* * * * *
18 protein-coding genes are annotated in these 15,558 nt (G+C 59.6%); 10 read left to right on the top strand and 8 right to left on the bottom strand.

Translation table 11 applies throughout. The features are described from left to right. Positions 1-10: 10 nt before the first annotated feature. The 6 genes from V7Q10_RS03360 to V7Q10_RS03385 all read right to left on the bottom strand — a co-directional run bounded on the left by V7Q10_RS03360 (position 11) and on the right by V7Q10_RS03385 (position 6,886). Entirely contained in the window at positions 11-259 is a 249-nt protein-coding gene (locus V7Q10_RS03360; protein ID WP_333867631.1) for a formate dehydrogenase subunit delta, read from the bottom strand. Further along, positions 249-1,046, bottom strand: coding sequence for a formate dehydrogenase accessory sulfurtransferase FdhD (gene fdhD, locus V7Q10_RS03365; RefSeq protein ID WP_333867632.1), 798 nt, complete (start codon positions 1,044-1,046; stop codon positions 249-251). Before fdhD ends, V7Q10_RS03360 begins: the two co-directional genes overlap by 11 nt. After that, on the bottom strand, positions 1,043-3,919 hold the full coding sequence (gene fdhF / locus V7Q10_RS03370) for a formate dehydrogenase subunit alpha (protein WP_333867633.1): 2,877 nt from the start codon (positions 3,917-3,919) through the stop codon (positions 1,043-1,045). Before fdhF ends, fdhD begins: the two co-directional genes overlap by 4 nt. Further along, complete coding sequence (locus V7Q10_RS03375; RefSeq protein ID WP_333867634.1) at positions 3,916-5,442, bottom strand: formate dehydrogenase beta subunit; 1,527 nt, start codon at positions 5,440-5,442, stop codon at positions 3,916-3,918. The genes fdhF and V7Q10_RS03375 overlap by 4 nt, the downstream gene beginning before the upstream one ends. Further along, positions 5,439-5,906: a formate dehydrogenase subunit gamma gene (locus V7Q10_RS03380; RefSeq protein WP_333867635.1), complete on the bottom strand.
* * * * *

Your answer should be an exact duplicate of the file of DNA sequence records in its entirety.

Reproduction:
18 protein-coding genes are annotated in these 15,558 nt (G+C 59.6%); 10 read left to right on the top strand and 8 right to left on the bottom strand.

Translation table 11 applies throughout. The features are described from left to right. Positions 1-10: 10 nt before the first annotated feature. The 6 genes from V7Q10_RS03360 to V7Q10_RS03385 all read right to left on the bottom strand — a co-directional run bounded on the left by V7Q10_RS03360 (position 11) and on the right by V7Q10_RS03385 (position 6,886). Entirely contained in the window at positions 11-259 is a 249-nt protein-coding gene (locus V7Q10_RS03360; protein ID WP_333867631.1) for a formate dehydrogenase subunit delta, read from the bottom strand. Further along, positions 249-1,046, bottom strand: coding sequence for a formate dehydrogenase accessory sulfurtransferase FdhD (gene fdhD, locus V7Q10_RS03365; RefSeq protein ID WP_333867632.1), 798 nt, complete (start codon positions 1,044-1,046; stop codon positions 249-251). Before fdhD ends, V7Q10_RS03360 begins: the two co-directional genes overlap by 11 nt. After that, on the bottom strand, positions 1,043-3,919 hold the full coding sequence (gene fdhF / locus V7Q10_RS03370) for a formate dehydrogenase subunit alpha (protein WP_333867633.1): 2,877 nt from the start codon (positions 3,917-3,919) through the stop codon (positions 1,043-1,045). Before fdhF ends, fdhD begins: the two co-directional genes overlap by 4 nt. Further along, complete coding sequence (locus V7Q10_RS03375; RefSeq protein ID WP_333867634.1) at positions 3,916-5,442, bottom strand: formate dehydrogenase beta subunit; 1,527 nt, start codon at positions 5,440-5,442, stop codon at positions 3,916-3,918. The genes fdhF and V7Q10_RS03375 overlap by 4 nt, the downstream gene beginning before the upstream one ends. Further along, positions 5,439-5,906: a formate dehydrogenase subunit gamma gene (locus V7Q10_RS03380; RefSeq protein WP_333867635.1), complete on the bottom strand.